As COP17 kicks off in Durban, the celebs have checked into their luxury hotels, the rhetoric is coming thick and fast, but what can we really expect?
With over 11 810 official delegates from 194 countries attending the talks, as well as an untold number of protesters here to make their feelings known, the next couple of weeks should be interesting for all. Delegates are expected to include several heads of state and government, ministers, UN officials, members of civil society and journalists.
Security has been beefed up around key hotels, including the Oyster Box, Beverly Hills and Hilton, and the area around the ICC is a virtual no-go zone, with traffic being diverted and all pedestrians being carefully monitored.
Greenpeace executive director Kumi Naidoo has called for the South African Government to show leadership in this situation, as well as requesting a commitment of R1.2 trillion to act against climate change. Developed countries have committed to $100 billion a year by 2020, which will be used to “wean the world off its fossil-fuel addiction by investing in renewable energy sources”.
On Sunday, during a curtain-raiser media briefing in Durban, Christiana Figueres, executive secretary of the UN Framework Convention on Climate Change (UNFCCC), said new research and findings were “sounding alarm bells” for urgent action to halt global warming.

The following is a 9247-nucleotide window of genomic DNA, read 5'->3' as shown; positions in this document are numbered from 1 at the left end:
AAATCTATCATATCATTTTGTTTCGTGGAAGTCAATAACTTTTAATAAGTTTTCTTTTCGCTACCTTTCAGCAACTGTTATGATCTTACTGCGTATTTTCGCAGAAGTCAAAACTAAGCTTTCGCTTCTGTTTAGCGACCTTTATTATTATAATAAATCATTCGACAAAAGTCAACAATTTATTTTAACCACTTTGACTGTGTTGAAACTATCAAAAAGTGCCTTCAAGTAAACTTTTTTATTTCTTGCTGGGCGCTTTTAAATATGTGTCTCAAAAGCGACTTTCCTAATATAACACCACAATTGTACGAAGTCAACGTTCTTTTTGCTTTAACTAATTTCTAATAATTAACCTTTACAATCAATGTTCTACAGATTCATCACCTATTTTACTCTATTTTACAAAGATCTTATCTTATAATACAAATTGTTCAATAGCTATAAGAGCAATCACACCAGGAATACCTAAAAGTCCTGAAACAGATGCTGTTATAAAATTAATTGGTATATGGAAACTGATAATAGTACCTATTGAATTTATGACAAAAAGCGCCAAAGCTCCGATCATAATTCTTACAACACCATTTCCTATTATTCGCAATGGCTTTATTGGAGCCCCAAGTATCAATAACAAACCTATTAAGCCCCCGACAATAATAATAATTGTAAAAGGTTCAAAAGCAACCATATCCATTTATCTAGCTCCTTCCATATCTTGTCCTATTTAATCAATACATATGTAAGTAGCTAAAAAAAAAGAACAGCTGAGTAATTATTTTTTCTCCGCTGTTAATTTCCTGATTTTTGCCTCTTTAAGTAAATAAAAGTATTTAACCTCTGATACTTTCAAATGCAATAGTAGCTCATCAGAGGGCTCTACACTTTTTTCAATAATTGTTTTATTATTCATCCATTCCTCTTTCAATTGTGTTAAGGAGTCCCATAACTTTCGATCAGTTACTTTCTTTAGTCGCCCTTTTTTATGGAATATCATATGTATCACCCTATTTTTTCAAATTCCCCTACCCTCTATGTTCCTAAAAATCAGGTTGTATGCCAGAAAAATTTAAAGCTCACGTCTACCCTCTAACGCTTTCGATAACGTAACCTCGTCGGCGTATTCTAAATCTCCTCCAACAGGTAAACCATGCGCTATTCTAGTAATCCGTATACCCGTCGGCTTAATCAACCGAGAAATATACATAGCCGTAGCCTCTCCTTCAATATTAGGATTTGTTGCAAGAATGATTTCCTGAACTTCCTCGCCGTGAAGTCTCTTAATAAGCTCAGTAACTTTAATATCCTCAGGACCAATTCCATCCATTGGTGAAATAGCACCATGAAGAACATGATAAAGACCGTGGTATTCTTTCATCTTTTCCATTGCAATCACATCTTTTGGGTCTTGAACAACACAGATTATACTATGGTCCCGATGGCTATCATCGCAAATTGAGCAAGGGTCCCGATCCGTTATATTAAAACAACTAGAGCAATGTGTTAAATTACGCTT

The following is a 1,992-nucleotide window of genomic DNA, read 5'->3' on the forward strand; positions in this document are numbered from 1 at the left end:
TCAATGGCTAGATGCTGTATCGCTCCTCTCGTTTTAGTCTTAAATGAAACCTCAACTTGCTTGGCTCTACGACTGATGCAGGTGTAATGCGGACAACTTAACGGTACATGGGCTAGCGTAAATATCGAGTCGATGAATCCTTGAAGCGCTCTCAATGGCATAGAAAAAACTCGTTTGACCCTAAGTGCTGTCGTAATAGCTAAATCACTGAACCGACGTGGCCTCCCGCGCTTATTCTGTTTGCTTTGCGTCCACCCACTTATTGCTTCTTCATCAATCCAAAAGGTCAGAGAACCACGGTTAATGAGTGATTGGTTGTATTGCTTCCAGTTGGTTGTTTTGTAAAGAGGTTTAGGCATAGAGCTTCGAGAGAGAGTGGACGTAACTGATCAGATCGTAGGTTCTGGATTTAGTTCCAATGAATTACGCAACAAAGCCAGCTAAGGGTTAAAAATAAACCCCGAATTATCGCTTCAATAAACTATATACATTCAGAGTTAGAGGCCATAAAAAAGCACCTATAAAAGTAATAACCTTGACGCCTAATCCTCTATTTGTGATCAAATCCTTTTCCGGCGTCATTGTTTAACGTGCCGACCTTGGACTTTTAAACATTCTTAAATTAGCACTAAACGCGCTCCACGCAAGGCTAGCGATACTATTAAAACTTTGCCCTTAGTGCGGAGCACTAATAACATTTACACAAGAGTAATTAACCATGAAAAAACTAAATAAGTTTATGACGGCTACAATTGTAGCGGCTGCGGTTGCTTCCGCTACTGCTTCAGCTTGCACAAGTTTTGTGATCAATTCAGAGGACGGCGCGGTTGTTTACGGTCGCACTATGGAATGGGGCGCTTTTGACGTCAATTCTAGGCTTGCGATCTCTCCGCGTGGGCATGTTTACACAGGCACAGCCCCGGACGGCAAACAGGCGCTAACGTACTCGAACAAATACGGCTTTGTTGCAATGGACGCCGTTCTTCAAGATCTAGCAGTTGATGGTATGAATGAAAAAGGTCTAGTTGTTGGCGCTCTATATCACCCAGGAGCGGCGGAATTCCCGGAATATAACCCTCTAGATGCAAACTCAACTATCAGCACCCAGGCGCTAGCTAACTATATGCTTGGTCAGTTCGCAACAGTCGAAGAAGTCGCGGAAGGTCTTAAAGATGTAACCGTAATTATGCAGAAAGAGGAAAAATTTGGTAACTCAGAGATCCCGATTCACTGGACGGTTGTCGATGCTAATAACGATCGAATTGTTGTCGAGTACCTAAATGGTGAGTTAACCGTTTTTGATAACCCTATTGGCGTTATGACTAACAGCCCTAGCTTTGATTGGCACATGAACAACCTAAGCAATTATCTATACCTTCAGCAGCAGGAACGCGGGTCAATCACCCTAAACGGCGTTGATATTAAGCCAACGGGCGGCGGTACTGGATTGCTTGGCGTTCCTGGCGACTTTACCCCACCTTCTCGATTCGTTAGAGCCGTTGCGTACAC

The UN’s top official on climate change said there were two very important backdrops to the next fortnight’s negotiations.
“The first has to do with a growing momentum for action… and the other is the new research and the findings that are sounding alarm bells for urgent action.”
Figueres said recent findings all warned of rising danger levels.
These included reports by the World Meteorological Organisation (WMO), the Intergovernmental Panel on Climate Change (IPCC), the International Energy Agency (IEA) and the United Nations Environment Programme (UNEP).
She said governments had come to COP 17 “fully aware” of the importance of this treaty and the expiry of its current commitment period at the end of next year.
Many observers believe COP 17 is unlikely to agree on a second commitment period, and say that in this regard laying a foundation for it to happen is the likely outcome. Some say this could take up to 2020.
Scientists warn that any delay would make restricting warming to an average global increase of two degrees Celsius, or less, extremely difficult – if not impossible. Anything higher than two degrees is likely to cause extreme changes to the world’s weather patterns.
A recent assessment by UNEP, titled “Bridging the Emissions Gap”, warns that pledges by countries to reduce greenhouse gas emissions fall way short of what was required.
With all the talk of climate change and increasingly unpredictable weather patterns, it seems apt that the conference be preceded by one of the strongest storms Durban has seen in some time.
For more on the epic storm, click here…